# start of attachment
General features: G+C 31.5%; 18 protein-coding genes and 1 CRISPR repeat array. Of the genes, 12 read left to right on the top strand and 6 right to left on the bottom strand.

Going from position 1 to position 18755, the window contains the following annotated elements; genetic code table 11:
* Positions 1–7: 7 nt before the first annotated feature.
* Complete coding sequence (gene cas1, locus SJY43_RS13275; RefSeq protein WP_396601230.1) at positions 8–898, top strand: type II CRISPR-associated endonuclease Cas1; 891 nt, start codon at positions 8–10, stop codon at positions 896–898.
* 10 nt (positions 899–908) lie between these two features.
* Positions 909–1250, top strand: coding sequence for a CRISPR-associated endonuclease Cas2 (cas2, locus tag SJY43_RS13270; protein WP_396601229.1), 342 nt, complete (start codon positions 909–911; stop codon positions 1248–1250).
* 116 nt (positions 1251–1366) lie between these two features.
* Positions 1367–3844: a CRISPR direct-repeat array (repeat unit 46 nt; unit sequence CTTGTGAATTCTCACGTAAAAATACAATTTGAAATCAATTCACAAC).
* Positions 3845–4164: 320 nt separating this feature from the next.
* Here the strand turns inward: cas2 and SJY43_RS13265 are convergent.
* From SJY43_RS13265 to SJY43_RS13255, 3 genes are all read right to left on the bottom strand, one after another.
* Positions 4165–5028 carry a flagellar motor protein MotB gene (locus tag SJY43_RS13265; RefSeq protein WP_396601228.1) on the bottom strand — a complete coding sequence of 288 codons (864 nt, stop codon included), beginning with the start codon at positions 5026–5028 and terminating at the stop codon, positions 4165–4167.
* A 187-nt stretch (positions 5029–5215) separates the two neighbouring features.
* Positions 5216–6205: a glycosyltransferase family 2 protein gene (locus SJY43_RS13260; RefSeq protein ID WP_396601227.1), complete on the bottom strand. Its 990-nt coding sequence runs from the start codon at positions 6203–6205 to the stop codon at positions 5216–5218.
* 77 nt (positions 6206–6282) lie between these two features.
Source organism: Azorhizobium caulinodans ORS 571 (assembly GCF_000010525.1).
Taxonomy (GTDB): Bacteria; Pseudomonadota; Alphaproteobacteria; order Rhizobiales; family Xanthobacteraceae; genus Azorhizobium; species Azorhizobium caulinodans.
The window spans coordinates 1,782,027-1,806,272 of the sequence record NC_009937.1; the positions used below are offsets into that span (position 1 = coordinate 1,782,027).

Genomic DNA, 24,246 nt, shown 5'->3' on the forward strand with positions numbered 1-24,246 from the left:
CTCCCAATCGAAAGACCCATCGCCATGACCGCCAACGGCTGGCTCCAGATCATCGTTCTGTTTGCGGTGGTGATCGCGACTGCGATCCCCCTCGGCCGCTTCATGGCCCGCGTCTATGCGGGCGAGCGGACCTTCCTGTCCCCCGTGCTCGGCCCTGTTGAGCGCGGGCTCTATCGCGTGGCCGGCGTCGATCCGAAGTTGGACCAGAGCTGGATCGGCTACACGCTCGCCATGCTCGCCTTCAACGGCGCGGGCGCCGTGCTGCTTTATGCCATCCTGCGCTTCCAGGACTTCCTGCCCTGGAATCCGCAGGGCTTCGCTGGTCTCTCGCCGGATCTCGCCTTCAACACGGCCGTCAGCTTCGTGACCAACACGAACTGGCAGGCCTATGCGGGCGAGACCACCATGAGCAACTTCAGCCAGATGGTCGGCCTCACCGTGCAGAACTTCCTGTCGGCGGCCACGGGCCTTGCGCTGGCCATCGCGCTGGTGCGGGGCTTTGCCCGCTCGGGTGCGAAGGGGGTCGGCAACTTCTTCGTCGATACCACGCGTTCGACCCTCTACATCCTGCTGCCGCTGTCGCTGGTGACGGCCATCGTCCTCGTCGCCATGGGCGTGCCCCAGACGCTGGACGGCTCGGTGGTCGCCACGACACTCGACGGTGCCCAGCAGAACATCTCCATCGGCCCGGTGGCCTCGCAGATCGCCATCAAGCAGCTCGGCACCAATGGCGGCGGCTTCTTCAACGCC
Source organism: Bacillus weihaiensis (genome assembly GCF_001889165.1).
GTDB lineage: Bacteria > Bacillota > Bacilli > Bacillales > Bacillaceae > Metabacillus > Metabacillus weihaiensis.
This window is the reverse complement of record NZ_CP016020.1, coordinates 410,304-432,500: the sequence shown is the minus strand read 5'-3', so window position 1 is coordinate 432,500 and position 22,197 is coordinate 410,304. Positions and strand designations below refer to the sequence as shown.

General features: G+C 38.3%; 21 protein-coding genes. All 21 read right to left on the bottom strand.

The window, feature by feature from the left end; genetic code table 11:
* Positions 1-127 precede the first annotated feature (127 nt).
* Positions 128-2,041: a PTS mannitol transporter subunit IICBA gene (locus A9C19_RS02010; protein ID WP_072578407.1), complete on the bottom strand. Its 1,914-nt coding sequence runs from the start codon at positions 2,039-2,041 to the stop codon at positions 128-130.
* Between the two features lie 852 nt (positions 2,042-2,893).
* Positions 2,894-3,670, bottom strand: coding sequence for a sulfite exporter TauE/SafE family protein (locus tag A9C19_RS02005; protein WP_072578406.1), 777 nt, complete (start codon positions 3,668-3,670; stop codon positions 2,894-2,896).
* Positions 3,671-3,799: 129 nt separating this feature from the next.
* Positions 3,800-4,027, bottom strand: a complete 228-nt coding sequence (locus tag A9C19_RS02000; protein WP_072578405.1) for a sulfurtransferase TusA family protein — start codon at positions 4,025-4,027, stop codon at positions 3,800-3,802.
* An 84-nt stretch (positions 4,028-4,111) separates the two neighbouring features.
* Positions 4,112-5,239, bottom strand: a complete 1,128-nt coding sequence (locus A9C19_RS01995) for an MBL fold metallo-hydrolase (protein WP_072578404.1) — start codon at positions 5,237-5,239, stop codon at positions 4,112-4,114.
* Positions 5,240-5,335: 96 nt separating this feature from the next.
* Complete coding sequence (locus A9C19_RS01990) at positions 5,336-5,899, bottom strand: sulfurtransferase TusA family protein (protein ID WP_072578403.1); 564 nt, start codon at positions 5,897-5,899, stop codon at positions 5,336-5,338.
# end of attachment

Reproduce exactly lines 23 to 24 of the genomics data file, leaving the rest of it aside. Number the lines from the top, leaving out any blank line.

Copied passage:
This window is the reverse complement of record NZ_CP016020.1, coordinates 410,304-432,500: the sequence shown is the minus strand read 5'-3', so window position 1 is coordinate 432,500 and position 22,197 is coordinate 410,304. Positions and strand designations below refer to the sequence as shown.

General features: G+C 38.3%; 21 protein-coding genes. All 21 read right to left on the bottom strand.